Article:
• Private loans come from private lenders and are not secured by the federal government. They can be secured by an individual according to the terms of the borrowing agreement. These loans typically have variable interest rates.
Chart and evaluate your expenses
As boring and painful as is, setting a budget is also extraordinarily liberating. Knowing your cash flow lets you focus on other more important things. Make a simple spreadsheet with all of your expenses (bonus Excel experience). Do the same thing for all of the line items on your financial aid package and any income you are earning. If you are going to use some of your financial aid to cover living expenses, differentiate between what’s nice to have and what you need.
Be cautious of borrowing more than you need
It does feel nice to have a little cushion in your bank account and a little fun money, but be reasonable if this money is coming from loans. Try to borrow as little as you can to get by comfortably. If you can find a way to borrow $500 less a semester and you spend eight semesters in college, you will save $4,963 during the course of a 10-year repayment plan and lower your monthly payment by $41. (This is assuming a fixed interest rate of 4.45 percent, which is the current rate for undergraduate, direct unsubsidized loans.)
Be cautious of borrowing for extracurriculars
There are a lot of great opportunities for students. For example, you can travel or study internationally. These programs offer valuable experiences, but make sure you evaluate the total cost before you commit. Taking a class where you spend a few weeks in another country may seem like a bargain at only $1,500, but using the scenario above, you are actually paying back $1,861 and adding $15 to your monthly payments. It all starts adding up, so be prudent.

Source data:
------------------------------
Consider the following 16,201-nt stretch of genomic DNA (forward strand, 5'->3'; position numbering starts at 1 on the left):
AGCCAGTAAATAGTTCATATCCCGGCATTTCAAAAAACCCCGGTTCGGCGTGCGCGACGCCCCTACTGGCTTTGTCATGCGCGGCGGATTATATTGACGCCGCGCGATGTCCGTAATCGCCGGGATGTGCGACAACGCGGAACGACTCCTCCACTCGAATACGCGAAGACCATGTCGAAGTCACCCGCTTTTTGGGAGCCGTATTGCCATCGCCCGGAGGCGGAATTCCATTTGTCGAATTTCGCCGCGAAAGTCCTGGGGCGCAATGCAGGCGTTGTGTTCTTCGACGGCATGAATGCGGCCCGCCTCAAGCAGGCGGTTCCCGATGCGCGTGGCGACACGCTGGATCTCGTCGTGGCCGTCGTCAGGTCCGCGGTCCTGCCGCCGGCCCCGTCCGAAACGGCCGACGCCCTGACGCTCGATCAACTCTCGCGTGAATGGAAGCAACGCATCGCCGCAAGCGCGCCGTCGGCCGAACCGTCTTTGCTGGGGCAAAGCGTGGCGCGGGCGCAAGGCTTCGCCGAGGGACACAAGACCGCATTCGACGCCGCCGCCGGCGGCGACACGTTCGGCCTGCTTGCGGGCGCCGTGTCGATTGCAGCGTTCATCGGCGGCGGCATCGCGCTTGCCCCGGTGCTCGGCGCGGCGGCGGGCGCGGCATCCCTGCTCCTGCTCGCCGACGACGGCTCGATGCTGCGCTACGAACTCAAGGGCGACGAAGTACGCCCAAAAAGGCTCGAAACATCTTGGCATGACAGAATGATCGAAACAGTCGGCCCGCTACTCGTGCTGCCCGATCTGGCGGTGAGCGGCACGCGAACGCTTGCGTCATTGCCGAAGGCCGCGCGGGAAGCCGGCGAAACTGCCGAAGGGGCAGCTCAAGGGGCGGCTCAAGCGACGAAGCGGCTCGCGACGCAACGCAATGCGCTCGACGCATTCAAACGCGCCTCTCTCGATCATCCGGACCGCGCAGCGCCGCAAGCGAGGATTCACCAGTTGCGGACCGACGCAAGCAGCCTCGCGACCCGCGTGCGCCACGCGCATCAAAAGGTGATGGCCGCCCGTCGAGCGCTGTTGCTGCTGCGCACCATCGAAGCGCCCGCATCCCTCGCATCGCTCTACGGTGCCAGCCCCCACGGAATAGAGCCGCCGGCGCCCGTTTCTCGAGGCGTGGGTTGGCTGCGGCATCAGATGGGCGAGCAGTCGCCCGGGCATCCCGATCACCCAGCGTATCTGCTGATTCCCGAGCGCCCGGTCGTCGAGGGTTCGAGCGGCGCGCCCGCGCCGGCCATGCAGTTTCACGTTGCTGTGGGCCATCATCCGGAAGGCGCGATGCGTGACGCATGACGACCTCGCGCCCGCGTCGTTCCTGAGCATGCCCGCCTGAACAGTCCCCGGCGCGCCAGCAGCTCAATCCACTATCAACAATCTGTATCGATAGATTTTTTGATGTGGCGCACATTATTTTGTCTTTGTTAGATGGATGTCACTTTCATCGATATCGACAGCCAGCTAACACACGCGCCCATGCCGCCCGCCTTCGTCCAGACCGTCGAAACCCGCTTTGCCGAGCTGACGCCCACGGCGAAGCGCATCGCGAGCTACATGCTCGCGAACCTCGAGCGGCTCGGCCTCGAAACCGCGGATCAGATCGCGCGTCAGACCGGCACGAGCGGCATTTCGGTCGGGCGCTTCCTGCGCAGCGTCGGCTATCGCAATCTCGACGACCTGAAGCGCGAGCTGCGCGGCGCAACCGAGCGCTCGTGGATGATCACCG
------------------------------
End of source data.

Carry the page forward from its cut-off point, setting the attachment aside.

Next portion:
Use a loan calculator
There are lots of good online loan calculators. Find one and use it. Bankrate has an easy-to-use calculator that can be found at: www.bankrate.com/calculators/college-planning/loan-calculator.aspx. However, if you borrow from a private lender, make sure to examine all the possible scenarios associated with variable-interest-rate loans.
Talk to the financial aid office about, well, everything
Colleges employ people who dedicate their working hours to everything student loans. Seek those people out and pick their brains. The student loan process is a hard thing to get your head around, and it can be very intimidating. Make an appointment and take the time to dissect your borrowing with someone from the financial aid office. You won’t regret it.
Celebrate the Excelsior Scholarship
New York state recently created a program that is the first of its kind in the nation. It will benefit students from middle-class families. Many students now qualify for free tuition at SUNY or CUNY colleges. For more information visit: www.hesc.ny.gov/excelsior/.
Imagine yourself in five (and 10) years
Cubicles and taxes! I kid! When you are looking at how much to borrow in college, think about what matters down the road. Having extra money for lattes, beers, travel and toys is really nice, but if you are purchasing that sort of stuff on borrowed money, you should re-think your strategy. Borrowing more than you have to will negatively impact your future. College loan debt can be debilitating down the road, so do everything you can to put yourself in the know and make informed choices. Let college debt play the smallest role possible in your bright future.